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Babies with better attention before cardiac surgery likely to have good feeding outcomes

02 Nov 2019

Neonates with higher attention scores before undergoing cardiac surgery are more likely to have better postoperative feeding outcomes, a recent study has found.

Researchers retrospectively assessed 124 neonates (median age at surgery, 7.0 days; 40 percent male) scheduled for cardiac surgery. Perioperative evaluations were performed using the Neonatal Intensive Care Unit Network Neurobehavioural Scale (NNNS), which assesses infants’ capability to orient and fixate on stimuli.

At discharge, majority of the neonates were taking <50 percent of their feeds orally; almost 40 percent were not feeding at all. The median time to achieve full oral feeding was 32 days for those with preoperative NNNS assessments, and 36 days for infants with postoperative evaluations. By 100 days after surgery, around 70 percent of the neonates were being fed completely orally.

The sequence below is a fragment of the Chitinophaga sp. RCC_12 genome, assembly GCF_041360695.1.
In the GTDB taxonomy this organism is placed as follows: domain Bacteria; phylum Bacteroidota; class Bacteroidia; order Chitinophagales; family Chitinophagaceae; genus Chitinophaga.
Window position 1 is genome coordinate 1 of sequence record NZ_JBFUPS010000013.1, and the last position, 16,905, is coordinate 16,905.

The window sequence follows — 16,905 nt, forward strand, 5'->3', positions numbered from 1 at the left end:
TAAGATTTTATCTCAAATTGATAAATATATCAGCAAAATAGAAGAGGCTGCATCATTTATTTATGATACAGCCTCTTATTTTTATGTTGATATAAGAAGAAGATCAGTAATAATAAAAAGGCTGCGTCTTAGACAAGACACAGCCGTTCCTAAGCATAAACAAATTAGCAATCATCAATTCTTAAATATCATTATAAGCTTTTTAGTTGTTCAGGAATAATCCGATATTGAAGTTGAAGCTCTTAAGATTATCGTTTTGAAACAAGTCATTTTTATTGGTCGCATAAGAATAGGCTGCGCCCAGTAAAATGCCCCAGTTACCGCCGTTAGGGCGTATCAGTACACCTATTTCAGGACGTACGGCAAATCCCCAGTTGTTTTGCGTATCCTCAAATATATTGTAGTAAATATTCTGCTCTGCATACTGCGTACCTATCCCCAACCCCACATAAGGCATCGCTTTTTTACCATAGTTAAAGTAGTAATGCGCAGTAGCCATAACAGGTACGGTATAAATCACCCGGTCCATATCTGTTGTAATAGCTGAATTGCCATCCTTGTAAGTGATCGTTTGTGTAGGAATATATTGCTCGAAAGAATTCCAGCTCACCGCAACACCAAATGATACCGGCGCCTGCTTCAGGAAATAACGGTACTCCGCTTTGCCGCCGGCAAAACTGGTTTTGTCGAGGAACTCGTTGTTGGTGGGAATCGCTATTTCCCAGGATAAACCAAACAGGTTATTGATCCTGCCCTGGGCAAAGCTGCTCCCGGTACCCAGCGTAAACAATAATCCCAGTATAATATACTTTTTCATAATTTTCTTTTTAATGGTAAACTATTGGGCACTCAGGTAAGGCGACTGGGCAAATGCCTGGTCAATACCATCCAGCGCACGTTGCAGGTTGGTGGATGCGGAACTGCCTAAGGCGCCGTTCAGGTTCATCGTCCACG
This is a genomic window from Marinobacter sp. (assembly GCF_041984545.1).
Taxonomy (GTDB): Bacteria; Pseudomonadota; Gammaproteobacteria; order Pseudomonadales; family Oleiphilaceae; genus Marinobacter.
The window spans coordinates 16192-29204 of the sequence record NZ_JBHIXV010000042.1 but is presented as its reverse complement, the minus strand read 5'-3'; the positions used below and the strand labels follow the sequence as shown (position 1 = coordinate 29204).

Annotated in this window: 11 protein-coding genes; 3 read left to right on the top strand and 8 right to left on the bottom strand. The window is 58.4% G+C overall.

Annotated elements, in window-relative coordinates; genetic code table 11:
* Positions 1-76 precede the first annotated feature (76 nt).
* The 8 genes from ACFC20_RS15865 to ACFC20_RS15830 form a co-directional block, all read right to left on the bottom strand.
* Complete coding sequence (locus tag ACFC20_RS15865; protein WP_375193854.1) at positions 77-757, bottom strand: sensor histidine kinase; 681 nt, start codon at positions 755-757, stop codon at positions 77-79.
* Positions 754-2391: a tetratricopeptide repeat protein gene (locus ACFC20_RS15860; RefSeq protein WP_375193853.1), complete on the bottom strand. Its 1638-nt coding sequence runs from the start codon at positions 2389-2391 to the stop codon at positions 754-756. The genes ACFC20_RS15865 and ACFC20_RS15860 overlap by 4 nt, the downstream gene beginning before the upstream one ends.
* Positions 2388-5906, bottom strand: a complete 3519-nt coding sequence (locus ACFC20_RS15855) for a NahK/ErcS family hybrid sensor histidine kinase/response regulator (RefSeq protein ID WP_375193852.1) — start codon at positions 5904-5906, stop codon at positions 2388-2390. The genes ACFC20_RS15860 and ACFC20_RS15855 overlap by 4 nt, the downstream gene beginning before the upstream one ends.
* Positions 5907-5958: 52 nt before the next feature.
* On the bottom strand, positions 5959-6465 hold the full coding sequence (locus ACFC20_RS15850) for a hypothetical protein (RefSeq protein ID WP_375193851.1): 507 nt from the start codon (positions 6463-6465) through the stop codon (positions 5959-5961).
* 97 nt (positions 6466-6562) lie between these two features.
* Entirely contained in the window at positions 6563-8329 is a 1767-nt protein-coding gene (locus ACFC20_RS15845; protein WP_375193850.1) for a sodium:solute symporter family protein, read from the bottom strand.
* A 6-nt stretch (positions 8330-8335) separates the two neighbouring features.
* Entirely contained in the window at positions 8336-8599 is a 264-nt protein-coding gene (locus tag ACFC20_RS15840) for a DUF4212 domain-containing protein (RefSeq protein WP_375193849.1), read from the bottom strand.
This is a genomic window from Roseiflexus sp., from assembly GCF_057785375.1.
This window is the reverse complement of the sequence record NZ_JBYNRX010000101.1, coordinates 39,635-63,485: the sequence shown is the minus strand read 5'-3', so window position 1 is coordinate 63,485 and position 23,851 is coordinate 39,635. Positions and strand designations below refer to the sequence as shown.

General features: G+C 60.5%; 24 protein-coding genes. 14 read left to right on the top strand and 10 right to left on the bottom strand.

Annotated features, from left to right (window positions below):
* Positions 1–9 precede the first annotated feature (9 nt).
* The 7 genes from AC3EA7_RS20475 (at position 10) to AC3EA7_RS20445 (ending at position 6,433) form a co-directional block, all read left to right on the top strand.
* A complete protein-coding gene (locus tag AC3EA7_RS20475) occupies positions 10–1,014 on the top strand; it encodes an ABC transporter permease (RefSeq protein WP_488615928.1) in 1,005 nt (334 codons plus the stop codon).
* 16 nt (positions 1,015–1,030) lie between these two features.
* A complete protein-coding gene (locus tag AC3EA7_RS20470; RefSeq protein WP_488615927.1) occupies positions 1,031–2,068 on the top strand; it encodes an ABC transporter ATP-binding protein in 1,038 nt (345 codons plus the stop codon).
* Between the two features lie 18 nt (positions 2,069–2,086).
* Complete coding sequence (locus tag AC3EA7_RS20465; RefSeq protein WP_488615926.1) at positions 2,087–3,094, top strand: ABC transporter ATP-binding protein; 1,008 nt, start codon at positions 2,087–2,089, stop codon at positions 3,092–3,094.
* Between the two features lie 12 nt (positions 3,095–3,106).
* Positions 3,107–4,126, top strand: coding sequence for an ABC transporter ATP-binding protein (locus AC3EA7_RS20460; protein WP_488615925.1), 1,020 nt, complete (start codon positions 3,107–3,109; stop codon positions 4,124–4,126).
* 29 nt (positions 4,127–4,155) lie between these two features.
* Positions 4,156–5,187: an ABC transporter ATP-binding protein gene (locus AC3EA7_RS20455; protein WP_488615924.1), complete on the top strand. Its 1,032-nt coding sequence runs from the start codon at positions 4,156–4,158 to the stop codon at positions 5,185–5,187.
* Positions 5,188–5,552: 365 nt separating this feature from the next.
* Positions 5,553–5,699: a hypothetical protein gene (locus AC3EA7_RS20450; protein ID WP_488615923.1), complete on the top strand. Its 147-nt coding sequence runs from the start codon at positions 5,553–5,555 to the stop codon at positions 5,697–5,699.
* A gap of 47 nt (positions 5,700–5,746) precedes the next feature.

Univariable analysis of the zero-inflated beta-regression model showed each additional day a neonate spent on ventilator was associated with an increase in the likelihood of zero-percent oral feeding (odds ratio [OR], 1.38, 95 percent CI, 1.09–1.73; p=0.01) and, conversely, with decreased chances of achieving full oral feeding by discharge (OR, 0.84, 0.73–0.97; p=0.02).

Similarly, better preoperative scores on the NNNS attention domain correlated with a shorter time to achieve full oral feeds (hazard ratio [HR], 1.4, 1.0–2.0; p=0.045). The same was true for older age at surgery (HR, 1.8, 1.3–2.6; p=0.001). On the other hand, infants who spent more days on ventilator took longer to achieve full oral feeding (HR, 0.8, 0.7–0.9; p=0.003).

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Most Read Articles
13 Oct 2019
Dental care has the potential to reduce the recurrence of severe pneumonia in children with neurologic impairment (NI), whereas gastrostomy tube placement is associated with an increased risk of recurrence, possibly due to unresolved confounding by indication, according to a study.
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Guy2Guy, an mHealth HIV prevention programme, is acceptable and feasible for use in young, sexual minority boys, reports a recent study.